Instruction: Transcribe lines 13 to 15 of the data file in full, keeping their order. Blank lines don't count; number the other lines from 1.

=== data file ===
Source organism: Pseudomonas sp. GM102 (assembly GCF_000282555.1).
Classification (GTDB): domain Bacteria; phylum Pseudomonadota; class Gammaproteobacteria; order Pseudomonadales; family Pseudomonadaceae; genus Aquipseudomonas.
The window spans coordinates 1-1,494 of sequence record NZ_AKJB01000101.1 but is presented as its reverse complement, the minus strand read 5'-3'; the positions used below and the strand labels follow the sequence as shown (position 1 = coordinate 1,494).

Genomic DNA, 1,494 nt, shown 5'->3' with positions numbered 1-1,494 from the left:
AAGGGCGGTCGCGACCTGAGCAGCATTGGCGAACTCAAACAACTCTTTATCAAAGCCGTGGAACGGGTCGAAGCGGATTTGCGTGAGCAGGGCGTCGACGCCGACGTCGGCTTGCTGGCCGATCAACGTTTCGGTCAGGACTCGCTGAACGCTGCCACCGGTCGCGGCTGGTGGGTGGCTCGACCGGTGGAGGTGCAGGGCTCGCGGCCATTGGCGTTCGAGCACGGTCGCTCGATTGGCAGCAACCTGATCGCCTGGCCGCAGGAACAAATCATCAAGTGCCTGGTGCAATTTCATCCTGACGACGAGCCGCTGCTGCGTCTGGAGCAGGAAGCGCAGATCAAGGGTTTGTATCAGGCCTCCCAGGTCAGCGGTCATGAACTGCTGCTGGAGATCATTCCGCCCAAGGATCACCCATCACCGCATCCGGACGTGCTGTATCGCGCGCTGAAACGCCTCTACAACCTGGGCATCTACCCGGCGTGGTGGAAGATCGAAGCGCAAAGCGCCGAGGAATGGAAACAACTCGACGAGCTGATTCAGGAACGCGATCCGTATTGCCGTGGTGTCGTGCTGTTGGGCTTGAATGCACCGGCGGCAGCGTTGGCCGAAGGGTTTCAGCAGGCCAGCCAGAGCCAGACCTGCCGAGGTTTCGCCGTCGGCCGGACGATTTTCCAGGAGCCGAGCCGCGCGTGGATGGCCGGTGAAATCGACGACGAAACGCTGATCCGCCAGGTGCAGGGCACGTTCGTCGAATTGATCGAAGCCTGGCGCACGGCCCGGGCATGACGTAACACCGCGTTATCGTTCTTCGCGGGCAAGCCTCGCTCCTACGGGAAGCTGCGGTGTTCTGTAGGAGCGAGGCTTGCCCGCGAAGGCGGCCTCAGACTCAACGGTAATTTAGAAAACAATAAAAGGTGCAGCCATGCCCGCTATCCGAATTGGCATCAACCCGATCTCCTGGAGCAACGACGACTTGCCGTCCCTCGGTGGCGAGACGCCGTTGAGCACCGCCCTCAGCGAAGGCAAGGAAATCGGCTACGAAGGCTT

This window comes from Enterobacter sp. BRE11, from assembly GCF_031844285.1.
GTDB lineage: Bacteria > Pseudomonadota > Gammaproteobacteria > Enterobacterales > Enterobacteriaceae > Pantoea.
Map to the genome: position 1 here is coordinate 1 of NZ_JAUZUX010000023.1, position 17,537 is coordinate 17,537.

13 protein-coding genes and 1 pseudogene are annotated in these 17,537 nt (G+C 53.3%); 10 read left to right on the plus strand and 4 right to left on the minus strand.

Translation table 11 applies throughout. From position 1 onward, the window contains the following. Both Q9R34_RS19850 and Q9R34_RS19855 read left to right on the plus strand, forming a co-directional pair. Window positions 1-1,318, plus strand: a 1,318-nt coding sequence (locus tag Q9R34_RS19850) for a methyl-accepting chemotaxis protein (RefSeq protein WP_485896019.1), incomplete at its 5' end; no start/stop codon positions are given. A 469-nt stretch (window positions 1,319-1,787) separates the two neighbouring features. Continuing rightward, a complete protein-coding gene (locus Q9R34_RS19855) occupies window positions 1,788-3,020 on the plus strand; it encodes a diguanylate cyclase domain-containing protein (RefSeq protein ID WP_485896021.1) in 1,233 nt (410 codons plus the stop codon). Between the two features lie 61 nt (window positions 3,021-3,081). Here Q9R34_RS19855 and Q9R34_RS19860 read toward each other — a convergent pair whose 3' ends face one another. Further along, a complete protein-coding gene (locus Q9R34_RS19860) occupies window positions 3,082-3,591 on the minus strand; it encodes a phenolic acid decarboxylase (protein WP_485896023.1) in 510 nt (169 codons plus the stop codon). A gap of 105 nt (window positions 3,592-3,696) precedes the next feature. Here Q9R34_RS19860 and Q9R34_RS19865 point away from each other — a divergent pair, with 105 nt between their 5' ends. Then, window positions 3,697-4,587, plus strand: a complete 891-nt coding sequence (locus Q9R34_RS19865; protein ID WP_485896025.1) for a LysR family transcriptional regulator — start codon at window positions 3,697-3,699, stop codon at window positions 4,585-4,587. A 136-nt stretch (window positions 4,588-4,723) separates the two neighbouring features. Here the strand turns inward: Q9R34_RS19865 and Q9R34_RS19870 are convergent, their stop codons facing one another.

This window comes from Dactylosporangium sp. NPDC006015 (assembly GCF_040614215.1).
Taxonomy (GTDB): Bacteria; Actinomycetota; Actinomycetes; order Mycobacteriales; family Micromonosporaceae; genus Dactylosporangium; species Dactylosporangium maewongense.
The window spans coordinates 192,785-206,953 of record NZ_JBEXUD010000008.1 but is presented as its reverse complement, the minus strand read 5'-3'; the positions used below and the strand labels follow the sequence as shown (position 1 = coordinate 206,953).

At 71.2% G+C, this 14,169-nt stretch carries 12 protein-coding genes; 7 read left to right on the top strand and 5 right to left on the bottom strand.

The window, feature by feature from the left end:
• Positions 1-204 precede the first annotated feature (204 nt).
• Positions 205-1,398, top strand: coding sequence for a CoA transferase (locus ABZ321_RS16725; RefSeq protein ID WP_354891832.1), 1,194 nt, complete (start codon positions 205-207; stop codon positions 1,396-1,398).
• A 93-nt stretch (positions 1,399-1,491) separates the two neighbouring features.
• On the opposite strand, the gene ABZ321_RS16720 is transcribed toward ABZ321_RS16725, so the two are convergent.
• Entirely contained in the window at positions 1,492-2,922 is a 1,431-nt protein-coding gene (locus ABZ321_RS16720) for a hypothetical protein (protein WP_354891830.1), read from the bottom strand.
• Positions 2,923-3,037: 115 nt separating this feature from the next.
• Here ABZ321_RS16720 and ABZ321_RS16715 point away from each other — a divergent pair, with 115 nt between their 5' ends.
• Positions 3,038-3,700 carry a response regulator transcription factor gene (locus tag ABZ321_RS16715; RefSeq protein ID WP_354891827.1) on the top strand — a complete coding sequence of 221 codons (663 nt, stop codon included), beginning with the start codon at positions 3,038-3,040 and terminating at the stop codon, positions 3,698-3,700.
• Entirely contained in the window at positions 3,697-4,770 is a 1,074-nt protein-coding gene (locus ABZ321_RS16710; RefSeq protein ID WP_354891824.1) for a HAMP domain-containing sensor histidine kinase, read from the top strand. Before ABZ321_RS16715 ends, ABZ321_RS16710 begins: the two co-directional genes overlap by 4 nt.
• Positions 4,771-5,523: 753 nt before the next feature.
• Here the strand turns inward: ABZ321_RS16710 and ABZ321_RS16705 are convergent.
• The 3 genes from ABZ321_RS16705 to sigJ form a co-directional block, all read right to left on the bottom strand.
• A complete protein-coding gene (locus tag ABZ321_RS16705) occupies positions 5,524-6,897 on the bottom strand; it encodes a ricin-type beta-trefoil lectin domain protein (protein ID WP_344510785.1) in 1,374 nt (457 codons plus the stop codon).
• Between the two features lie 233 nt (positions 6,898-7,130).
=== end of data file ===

The window spans coordinates 192,785-206,953 of record NZ_JBEXUD010000008.1 but is presented as its reverse complement, the minus strand read 5'-3'; the positions used below and the strand labels follow the sequence as shown (position 1 = coordinate 206,953).

At 71.2% G+C, this 14,169-nt stretch carries 12 protein-coding genes; 7 read left to right on the top strand and 5 right to left on the bottom strand.

The window, feature by feature from the left end: